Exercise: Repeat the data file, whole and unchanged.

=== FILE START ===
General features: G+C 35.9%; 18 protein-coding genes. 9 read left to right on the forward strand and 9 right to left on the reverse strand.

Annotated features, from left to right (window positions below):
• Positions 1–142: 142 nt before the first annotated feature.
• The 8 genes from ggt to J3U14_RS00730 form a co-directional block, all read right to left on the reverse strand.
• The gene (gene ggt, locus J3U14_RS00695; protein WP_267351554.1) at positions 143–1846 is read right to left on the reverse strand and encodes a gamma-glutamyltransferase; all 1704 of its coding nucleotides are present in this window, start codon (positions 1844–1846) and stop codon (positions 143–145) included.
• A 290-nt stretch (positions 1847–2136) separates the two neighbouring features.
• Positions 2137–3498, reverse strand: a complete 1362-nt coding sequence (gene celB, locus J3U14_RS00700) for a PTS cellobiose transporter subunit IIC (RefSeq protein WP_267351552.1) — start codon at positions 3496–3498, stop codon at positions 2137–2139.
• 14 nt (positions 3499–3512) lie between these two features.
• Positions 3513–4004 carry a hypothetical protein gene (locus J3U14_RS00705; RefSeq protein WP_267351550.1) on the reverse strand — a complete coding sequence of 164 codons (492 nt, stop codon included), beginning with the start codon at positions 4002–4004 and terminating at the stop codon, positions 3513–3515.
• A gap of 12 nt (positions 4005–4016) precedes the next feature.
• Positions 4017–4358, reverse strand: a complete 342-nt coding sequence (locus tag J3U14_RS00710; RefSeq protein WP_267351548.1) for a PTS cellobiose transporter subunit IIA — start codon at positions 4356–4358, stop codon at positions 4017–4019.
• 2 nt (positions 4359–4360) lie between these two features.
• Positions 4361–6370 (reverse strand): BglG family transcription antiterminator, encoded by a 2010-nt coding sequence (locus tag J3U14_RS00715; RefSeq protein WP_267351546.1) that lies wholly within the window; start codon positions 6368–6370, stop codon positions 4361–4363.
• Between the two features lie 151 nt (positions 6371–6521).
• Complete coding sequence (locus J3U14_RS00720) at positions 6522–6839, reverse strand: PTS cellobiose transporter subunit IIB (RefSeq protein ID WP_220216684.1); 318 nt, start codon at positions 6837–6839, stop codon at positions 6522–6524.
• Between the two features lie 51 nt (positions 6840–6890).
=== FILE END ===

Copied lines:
General features: G+C 35.9%; 18 protein-coding genes. 9 read left to right on the forward strand and 9 right to left on the reverse strand.

Annotated features, from left to right (window positions below):
• Positions 1–142: 142 nt before the first annotated feature.
• The 8 genes from ggt to J3U14_RS00730 form a co-directional block, all read right to left on the reverse strand.
• The gene (gene ggt, locus J3U14_RS00695; protein WP_267351554.1) at positions 143–1846 is read right to left on the reverse strand and encodes a gamma-glutamyltransferase; all 1704 of its coding nucleotides are present in this window, start codon (positions 1844–1846) and stop codon (positions 143–145) included.
• A 290-nt stretch (positions 1847–2136) separates the two neighbouring features.
• Positions 2137–3498, reverse strand: a complete 1362-nt coding sequence (gene celB, locus J3U14_RS00700) for a PTS cellobiose transporter subunit IIC (RefSeq protein WP_267351552.1) — start codon at positions 3496–3498, stop codon at positions 2137–2139.
• 14 nt (positions 3499–3512) lie between these two features.
• Positions 3513–4004 carry a hypothetical protein gene (locus J3U14_RS00705; RefSeq protein WP_267351550.1) on the reverse strand — a complete coding sequence of 164 codons (492 nt, stop codon included), beginning with the start codon at positions 4002–4004 and terminating at the stop codon, positions 3513–3515.
• A gap of 12 nt (positions 4005–4016) precedes the next feature.
• Positions 4017–4358, reverse strand: a complete 342-nt coding sequence (locus tag J3U14_RS00710; RefSeq protein WP_267351548.1) for a PTS cellobiose transporter subunit IIA — start codon at positions 4356–4358, stop codon at positions 4017–4019.
• 2 nt (positions 4359–4360) lie between these two features.
• Positions 4361–6370 (reverse strand): BglG family transcription antiterminator, encoded by a 2010-nt coding sequence (locus tag J3U14_RS00715; RefSeq protein WP_267351546.1) that lies wholly within the window; start codon positions 6368–6370, stop codon positions 4361–4363.
• Between the two features lie 151 nt (positions 6371–6521).
• Complete coding sequence (locus J3U14_RS00720) at positions 6522–6839, reverse strand: PTS cellobiose transporter subunit IIB (RefSeq protein ID WP_220216684.1); 318 nt, start codon at positions 6837–6839, stop codon at positions 6522–6524.
• Between the two features lie 51 nt (positions 6840–6890).